Crumbs: Blog » Two and a Half Men, 2 Broke Girls (19\9\2011)
Critical reviews of U.S. TV shows
and analysis of what makes them
good, bad, irritating and enlightening.

Two and a Half Men, 2 Broke Girls (19\9\2011)

Posted by The TV Critic on 20 September 2011 | 0 Comments

Tags: ,

Coming right on the heels of the two episodes of How I Met Your Mother (which you can find reviewed in full on the site) on Monday came two big episodes of comedy for CBS. First up was...

Two and a Half Men - 901 - Nice to Meet You, Walden Schmidt
As you are no doubt aware, Charlie Sheen left the show earlier this year in the least pleasant way possible. So it was no surprise that Chuck Lorre and company chose to send off the character Charlie with as much abuse as they could. I was relieved when Alan had his little tender moment with the urn. I wondered if the creative team were feeling so vindictive that they would ignore the storyline reality of Charlie just to stick it to Mr Sheen.

Ashton Kutcher (Sheen's replacement) then walked in to essentially fill Sheen's shoes and change nothing about the show. And I mean literally nothing. I don't need to watch anymore to see that although he is a different character, Walden is going to fill the space occupied by Charlie exactly. He is going to be successful with women, mock Alan albeit in a nicer way, bond with Jake, amuse Roberta and so on. I liked Kutcher. He is effortlessly charming and the writers have wisely made him seem a little dim just as he was on That 70s Show.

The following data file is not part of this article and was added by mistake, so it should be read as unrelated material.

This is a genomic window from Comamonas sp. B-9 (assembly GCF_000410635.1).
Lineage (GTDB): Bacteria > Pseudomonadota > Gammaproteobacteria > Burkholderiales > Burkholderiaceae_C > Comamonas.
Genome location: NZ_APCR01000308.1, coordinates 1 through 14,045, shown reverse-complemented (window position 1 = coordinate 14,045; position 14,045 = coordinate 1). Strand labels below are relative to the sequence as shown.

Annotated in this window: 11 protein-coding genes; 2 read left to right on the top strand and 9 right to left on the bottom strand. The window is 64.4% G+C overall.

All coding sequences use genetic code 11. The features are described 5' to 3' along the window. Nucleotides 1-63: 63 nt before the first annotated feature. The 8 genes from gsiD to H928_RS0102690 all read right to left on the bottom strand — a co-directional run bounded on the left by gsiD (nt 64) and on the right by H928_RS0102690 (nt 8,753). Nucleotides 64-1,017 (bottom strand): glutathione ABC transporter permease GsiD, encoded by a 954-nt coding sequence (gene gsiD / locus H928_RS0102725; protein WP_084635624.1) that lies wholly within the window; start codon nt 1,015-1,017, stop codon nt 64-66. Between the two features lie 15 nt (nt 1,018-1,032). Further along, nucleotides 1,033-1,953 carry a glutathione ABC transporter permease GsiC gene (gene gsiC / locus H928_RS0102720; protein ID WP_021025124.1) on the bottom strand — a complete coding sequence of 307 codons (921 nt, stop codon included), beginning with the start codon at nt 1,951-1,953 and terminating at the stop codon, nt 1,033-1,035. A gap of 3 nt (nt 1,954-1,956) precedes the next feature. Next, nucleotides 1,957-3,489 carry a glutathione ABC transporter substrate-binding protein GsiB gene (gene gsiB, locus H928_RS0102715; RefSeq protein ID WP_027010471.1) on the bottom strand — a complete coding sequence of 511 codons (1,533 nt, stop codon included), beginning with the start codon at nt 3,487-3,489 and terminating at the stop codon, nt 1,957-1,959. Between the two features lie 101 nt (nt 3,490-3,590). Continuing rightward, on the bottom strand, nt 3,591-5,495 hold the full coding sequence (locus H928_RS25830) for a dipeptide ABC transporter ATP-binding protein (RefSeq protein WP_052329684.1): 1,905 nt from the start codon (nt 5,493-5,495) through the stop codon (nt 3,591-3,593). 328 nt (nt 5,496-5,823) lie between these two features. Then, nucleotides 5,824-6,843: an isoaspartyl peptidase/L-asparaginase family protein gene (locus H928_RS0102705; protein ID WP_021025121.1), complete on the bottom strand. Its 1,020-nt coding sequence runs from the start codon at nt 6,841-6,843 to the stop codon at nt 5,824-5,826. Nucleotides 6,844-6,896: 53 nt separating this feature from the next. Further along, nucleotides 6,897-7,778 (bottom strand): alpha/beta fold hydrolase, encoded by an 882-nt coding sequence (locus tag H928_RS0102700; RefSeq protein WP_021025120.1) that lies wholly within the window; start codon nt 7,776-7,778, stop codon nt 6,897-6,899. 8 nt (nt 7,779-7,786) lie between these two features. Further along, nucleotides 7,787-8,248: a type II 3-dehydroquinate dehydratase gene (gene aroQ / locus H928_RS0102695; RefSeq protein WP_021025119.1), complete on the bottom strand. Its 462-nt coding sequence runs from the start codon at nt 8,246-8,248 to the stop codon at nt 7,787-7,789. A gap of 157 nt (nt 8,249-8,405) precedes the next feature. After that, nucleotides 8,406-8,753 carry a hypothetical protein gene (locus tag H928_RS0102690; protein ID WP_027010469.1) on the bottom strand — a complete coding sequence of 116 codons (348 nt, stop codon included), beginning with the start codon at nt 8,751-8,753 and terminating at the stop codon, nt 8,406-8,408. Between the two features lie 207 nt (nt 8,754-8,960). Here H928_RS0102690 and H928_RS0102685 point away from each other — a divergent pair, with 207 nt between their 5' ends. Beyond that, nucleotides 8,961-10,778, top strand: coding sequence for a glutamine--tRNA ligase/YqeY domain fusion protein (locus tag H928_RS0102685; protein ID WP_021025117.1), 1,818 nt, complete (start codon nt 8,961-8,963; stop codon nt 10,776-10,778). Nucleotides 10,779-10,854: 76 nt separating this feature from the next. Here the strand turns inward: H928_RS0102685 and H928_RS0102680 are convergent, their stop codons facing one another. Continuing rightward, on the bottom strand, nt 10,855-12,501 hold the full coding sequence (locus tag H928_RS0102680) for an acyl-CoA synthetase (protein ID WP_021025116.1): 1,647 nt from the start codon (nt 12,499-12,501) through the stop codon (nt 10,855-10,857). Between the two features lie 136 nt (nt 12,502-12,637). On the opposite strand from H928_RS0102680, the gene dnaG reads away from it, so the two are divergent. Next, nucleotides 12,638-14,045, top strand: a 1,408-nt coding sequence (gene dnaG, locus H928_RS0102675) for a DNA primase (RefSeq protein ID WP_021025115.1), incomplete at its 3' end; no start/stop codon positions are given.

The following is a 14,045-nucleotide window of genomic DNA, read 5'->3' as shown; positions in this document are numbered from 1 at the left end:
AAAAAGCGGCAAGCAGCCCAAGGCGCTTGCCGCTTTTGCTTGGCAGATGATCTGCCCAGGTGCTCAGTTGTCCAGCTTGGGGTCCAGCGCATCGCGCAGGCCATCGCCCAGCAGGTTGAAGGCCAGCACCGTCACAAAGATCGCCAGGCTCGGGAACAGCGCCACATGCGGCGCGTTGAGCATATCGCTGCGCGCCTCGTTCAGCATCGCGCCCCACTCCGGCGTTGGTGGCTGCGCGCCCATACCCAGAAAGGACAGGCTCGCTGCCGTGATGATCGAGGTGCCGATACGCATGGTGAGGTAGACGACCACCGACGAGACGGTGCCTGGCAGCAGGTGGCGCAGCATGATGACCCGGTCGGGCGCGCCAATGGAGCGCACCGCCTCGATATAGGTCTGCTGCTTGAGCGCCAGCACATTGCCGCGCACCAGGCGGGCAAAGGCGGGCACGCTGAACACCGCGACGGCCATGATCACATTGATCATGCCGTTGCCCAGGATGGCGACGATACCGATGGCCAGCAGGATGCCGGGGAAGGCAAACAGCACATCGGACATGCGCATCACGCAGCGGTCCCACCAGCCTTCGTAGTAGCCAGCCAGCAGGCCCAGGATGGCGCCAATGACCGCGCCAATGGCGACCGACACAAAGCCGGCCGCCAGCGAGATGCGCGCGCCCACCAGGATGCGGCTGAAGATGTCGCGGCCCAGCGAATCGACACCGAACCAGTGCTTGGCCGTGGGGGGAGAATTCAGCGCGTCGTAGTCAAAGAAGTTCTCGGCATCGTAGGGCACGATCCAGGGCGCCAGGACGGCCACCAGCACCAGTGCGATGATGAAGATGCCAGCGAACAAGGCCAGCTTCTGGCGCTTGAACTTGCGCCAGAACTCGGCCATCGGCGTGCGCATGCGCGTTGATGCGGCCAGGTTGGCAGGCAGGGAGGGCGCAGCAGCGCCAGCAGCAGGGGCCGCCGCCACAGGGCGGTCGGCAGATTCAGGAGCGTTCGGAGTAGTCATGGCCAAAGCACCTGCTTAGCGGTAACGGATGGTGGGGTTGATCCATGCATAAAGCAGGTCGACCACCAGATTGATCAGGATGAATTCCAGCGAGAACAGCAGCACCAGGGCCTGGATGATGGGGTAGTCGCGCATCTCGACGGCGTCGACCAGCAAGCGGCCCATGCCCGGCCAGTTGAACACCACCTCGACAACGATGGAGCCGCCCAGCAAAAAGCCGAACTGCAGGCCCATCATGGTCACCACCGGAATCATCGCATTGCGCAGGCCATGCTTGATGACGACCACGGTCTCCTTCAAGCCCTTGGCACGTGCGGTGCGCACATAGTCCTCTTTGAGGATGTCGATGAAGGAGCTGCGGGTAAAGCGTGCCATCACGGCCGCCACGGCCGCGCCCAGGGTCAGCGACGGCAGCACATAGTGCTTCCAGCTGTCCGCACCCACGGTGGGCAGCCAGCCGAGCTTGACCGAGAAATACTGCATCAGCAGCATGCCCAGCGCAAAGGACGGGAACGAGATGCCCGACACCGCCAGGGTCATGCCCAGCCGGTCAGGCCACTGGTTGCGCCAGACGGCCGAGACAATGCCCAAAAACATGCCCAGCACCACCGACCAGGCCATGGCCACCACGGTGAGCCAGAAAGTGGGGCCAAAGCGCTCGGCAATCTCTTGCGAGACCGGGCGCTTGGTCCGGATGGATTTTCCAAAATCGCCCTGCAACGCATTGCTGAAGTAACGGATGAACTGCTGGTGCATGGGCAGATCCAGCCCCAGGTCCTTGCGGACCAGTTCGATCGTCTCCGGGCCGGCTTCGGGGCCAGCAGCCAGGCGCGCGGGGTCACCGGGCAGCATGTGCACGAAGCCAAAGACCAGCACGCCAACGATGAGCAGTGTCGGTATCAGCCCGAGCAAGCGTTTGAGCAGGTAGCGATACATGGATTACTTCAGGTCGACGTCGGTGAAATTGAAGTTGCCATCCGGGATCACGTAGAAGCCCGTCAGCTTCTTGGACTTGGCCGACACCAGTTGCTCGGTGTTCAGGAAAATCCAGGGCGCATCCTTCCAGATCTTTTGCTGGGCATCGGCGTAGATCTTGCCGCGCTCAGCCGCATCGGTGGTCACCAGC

But I was amused by his instant success with women at Alan's expense. The producers could not have made it clearer that they want nothing to change. The episode did a monster rating of 27 million or so which is practically double what the show normally does. The question will be whether the show drops dramatically next episode or not. I suspect that the audience will go back to its regular numbers of around 15 million. Why would anyone care that Charlie Sheen has gone when the humour will be identical? I guess we will see if it really was Charlie that kept people interested in the same jokes being told over and over again.

Following that and with the biggest lead-in audience it could ever hope for was new comedy

2 Broke Girls - 101 - Pilot
Which was a genuinely confusing comedy. Never has a show so cried out for my system of breaking things down into "The Good" and "The Bad."

In case you don't know 2 Broke Girls is about Max, a waitress at a diner in Brooklyn who takes crap from no one and works very hard to make a living. She is soon joined by Caroline, a pampered Manhattan socialite whose father has lost all the families money. Caroline is useless at waitressing but has a keen business brain and the two eventually become friends. It's also worth pointing out that the show is a good old fashioned punch line driven, audience laughter filled multi camera sit com.